MAKLI: INTBAU (International Network for Traditional Building, Architecture and Urbanism) Pakistan’s three-day conference spread of five sessions began here bright and early in the morning, with delegates coming in bus-fulls to ZC3, the venue of the conference for the first two days, and with many others having stayed the previous night at Makli.
With the bamboo structure of the Zero Carbon Centre colourfully decorated in green and blue the guests arriving for the first time at the venue were taken aback by the impressive arrangements made in the middle of an erstwhile beggars’ village – especially by the mud and bamboo living accommodations made for over 80 delegates and 40 students who stayed overnight.
The master of ceremonies for the entire conference, joint secretary INTBAU Pakistan, Shanaz Ramzi formally began the session with recitation from the Holy Quran by a student. Murad Jamil, Honarary Secretary, INTBAU Pakistan then welcomed all the delegates. Mr Sardar Ali Shah, Minister for Culture, Government of Sindh then addressed the gathering and appreciated the efforts of INTBAU Pakistan in making this international conference possible and highlighting Makli in the process.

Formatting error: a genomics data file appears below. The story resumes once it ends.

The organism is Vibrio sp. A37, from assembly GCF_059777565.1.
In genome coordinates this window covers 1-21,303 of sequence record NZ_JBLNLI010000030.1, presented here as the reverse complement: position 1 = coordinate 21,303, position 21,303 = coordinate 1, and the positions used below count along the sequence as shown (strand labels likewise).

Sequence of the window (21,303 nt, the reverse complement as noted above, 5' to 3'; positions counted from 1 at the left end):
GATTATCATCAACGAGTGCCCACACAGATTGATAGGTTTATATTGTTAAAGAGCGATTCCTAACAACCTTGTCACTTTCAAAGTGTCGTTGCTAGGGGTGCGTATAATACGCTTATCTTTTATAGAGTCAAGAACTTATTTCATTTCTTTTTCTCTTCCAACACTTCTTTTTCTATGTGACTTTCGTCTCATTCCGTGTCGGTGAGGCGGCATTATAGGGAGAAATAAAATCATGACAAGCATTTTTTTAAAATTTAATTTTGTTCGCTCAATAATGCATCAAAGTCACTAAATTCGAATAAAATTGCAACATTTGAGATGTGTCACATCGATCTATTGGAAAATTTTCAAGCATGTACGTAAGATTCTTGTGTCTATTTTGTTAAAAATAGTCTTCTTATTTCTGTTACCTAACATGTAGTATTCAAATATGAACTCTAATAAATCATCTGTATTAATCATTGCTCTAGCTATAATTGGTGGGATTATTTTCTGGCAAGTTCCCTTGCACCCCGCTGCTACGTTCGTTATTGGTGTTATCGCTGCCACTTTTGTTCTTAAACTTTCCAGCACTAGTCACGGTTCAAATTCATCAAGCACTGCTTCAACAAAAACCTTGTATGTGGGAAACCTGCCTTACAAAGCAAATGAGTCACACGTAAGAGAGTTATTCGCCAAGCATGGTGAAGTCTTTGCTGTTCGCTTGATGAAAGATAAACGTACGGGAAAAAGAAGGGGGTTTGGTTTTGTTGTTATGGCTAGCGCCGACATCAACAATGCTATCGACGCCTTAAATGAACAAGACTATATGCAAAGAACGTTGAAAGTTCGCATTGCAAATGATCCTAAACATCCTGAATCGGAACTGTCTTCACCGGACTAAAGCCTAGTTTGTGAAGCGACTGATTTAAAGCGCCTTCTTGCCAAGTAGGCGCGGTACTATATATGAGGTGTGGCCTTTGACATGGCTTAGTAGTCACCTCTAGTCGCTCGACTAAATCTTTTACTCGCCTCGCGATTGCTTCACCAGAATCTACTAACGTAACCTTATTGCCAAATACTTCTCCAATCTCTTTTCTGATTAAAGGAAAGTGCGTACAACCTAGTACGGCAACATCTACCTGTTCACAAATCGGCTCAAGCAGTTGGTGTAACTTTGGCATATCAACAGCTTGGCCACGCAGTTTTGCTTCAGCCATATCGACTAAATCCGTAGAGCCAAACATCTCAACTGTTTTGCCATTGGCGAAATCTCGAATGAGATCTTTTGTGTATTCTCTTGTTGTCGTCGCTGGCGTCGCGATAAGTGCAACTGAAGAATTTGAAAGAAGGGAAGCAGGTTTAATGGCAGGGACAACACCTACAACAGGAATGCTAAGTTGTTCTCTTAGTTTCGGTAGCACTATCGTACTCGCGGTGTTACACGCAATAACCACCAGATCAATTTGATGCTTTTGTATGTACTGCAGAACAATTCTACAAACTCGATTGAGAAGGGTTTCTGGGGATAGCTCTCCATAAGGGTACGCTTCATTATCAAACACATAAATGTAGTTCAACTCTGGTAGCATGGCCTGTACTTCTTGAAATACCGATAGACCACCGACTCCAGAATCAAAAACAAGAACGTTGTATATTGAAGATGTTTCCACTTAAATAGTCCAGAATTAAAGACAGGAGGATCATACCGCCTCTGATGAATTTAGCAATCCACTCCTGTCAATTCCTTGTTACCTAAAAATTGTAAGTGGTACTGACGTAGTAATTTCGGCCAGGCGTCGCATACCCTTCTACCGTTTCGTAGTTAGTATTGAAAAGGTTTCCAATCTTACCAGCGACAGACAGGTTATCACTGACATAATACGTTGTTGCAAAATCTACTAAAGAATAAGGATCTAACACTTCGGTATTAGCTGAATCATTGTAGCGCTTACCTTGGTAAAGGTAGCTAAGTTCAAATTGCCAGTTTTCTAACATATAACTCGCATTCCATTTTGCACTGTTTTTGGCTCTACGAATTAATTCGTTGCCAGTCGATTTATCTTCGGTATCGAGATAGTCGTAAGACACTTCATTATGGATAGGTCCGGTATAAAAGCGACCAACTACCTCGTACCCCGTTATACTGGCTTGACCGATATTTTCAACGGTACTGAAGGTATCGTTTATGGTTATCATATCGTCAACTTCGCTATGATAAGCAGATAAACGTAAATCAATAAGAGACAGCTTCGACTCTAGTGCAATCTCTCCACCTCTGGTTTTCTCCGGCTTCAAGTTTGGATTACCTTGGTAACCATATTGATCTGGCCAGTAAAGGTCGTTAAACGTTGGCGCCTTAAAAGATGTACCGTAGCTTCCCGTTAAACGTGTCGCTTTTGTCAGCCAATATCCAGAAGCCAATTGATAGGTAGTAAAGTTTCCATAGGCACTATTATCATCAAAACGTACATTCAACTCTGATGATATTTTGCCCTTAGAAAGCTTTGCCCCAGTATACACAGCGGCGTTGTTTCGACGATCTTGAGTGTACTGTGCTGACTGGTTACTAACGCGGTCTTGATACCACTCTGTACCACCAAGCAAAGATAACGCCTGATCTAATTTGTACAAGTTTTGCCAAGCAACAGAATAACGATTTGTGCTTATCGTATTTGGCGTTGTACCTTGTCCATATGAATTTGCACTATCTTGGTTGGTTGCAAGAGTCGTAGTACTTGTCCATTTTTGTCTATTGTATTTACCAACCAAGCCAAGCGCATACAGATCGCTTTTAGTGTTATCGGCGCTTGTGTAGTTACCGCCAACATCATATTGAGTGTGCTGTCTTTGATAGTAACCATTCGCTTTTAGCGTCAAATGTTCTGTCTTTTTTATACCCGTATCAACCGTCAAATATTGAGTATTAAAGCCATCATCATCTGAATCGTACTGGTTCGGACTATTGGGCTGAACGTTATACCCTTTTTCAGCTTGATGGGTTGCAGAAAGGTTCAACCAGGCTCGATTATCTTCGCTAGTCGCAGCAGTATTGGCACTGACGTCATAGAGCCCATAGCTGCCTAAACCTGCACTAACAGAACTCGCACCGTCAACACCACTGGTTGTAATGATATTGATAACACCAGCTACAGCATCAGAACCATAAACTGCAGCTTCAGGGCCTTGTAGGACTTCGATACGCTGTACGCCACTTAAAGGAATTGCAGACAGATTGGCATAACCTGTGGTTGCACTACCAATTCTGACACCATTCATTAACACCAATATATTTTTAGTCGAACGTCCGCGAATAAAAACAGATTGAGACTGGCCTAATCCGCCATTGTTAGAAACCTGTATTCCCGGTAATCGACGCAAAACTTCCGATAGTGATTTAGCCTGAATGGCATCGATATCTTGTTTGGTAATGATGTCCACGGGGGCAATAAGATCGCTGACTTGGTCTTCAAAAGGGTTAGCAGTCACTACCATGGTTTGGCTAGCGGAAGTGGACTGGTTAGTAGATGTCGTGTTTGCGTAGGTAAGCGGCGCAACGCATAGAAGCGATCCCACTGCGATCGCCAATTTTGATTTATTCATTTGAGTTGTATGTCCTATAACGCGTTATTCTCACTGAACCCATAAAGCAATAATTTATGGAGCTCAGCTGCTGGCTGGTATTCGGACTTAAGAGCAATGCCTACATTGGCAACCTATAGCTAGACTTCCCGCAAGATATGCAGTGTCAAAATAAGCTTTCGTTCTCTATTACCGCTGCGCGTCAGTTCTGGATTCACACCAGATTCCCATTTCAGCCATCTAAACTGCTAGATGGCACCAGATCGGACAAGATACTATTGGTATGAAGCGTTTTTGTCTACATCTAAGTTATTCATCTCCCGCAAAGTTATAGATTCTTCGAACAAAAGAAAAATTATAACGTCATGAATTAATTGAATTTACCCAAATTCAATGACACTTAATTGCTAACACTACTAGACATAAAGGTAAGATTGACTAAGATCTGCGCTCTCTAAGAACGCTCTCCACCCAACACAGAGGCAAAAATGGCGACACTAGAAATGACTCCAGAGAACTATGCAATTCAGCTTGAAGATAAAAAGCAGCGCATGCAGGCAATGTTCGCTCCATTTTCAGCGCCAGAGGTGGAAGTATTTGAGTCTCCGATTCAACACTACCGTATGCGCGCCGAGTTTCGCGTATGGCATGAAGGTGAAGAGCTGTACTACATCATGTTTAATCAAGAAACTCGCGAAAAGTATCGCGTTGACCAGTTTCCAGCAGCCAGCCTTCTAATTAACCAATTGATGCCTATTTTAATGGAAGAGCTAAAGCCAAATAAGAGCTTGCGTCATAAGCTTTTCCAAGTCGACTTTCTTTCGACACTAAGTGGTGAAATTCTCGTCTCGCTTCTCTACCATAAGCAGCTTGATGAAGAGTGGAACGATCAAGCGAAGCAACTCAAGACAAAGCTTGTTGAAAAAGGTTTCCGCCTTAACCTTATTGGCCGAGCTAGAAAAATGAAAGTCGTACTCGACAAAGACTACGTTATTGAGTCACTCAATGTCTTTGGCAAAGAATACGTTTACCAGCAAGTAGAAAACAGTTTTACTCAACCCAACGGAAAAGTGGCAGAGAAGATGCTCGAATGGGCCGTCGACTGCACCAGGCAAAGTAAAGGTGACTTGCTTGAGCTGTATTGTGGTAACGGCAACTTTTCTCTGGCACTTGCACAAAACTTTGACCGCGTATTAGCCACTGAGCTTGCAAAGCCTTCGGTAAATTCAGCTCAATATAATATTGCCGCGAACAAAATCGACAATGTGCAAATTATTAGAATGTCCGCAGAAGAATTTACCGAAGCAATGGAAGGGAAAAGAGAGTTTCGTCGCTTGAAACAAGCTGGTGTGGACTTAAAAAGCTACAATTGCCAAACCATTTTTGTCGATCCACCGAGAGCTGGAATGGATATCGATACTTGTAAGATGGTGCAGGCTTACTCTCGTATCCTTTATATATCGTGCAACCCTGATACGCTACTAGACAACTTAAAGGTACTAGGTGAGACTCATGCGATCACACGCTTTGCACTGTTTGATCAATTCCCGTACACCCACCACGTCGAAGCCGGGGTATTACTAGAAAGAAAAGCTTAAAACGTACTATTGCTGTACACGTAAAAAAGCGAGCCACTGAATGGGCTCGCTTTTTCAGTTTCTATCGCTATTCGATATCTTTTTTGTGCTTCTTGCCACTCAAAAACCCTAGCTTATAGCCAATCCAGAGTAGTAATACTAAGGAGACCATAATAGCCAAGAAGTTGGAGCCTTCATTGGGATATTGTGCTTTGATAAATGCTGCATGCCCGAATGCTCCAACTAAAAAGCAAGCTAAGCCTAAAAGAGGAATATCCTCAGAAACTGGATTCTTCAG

The speakers lined up for the third session included James Green of Richard Griffiths Architects who spoke about Zero Carbon ateliers. Lisa Skillen, a ceramist from Australia spoke about glazed ceramics and terracotta ateliers, while Celeste Sangster of World Habitat briefed delegates about Pakistan Chulah and the award it won, Dr Gwynn Jenkins from Malaysia spoke about heritage safeguarding while Sadia Fazli (Registrar PCATP) spoke about the engagement of students in such activities.
The next few hours were spent in demonstrations by artisans and hands-on work learning the techniques being adopted by the trained village folk to do kashi work, and working with bamboo and earth, as well as restoration work at 17th c. tomb of Munir Maghfoori.